OOH industry continues to bear burden of inconsistent, arbitrary ad taxes
By Rajiv Raghunath - April 18, 2018
Why must different civic bodies apply different tax norms when the purpose of GST implementation was to bring about uniformity in taxes?
For years now the Indian OOH industry has been at the receiving end of inconsistent outdoor advertising norms that are enforced by different civic authorities across states. The advertising norms too vary widely between the different markets that deeply affect the businesses of those players that operate in more than one state. While the industry is expectantly waiting for uniform outdoor advertising norms to be introduced across markets, the implementation of GST a year ago has only queered the pitch for the OOH players.
Advertisement Tax had been one of the key revenues sources for urban local bodies. With the implementation of GST, the Advertisement Tax was subsumed in GST. So, urban local bodies were no longer authorised to impose Advertisement Tax. Instead, media owners were called upon to pay SGST or IGST, as the case may be.
Yet, there have been instances of most of the urban local bodies unofficially insisting upon the outdoor media concessionaires to pay Advertisement Tax and other types of taxes, whereas there was only one instance of an urban local body having reimbursed the Advertisement Tax to respective media owners following GST implementation.
Take the case of South Delhi Municipal Corporation (SDMC) that refunded the Advertisement Tax that it had received from media owning firms after the DGST Act 2017 came into effect.
The Office of the Special Commissioner – III, Department of Trade and Taxes, Government of NCT of Delhi had informed the Additional Commissioner – Revenue (Advertisement) in an official communicated dated July 15, 2017 that the Delhi Goods and Services Tax Act 2017 was implemented with effect from July 1, 2017 and that with the commencement of the Act, (i) in the Delhi Municipal Corporations Act, 1957, clause (d) of sub-section (1) of Section 113, Section 142, clause (c ) of Sub-Section 153, the words “or the tax on advertisements” appeared in sub-section (1) of Sector 154 and the Fifth Schedule shall be omitted.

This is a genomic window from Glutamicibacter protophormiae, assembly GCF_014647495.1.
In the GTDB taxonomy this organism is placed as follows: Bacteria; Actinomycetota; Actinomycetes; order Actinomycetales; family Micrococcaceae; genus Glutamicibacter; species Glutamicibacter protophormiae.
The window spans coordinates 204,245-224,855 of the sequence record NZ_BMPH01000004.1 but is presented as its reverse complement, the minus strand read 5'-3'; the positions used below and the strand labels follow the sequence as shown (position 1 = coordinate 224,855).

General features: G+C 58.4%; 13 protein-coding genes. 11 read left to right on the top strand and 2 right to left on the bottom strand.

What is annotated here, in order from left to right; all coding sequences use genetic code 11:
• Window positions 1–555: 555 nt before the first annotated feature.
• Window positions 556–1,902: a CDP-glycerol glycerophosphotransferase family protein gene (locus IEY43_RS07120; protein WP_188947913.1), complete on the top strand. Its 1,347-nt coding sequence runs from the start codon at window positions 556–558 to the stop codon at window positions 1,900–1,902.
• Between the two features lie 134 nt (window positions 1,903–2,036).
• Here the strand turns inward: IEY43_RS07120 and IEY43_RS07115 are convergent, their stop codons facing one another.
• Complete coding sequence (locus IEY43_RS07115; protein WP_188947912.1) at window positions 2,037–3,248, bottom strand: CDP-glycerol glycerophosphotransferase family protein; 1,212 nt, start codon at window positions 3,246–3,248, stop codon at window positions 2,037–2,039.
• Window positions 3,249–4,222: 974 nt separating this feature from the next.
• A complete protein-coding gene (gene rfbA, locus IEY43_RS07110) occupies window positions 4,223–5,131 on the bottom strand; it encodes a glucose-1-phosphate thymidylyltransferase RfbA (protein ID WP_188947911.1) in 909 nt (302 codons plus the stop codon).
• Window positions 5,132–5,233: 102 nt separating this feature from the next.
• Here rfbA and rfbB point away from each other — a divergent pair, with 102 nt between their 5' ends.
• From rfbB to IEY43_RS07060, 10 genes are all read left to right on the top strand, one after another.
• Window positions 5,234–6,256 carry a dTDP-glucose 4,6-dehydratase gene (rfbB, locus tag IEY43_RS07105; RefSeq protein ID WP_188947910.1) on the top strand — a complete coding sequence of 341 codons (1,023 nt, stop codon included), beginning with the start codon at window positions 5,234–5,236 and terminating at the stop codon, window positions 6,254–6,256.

The communication stated that since the services on which Advertisement tax levied by the municipal corporations was now covered under DGST Act 2017, the assessees may likewise be registered under the same Act.
Pertinent to add that the taxes subsumed under GST, as per the FAQs on GST released by Central Board of Excise & Customs, on March 31, 2017, are:
- Taxes that were levied and collected by the Centre, that include, Central Excise Duty, Duties of Excise (Medicinal and Toilet Preparations), Additional Duties of Excise (Goods of Special Importance), Additional Duties of Excise (Textile and Textile Products), Additional Duties of Customs (known as CVD), Special Additional Duty of Customs (SAD), Service Tax, Central Surcharges and Cesses as far as they related to supply of goods and services.
- State taxes that include State VAT, Central Sales Tax, Luxury Tax, Entry Tax, Entertainment and Amusement Tax (except when levied by local bodies), Taxes on Advertisements, Purchase Tax, Taxes on lotteries, betting and gambling, State Surcharge and Cess, so far as they relate to supply of goods and services.
It is clear from the above that taxes like Service Tax and Advertisement Tax are all subsumed under GST.
Why must then different civic bodies apply different tax norms when the purpose of GST implementation was to bring about uniformity in taxes? Across markets, OOH firms are embattled with the lack of transparency with regard to tax demands.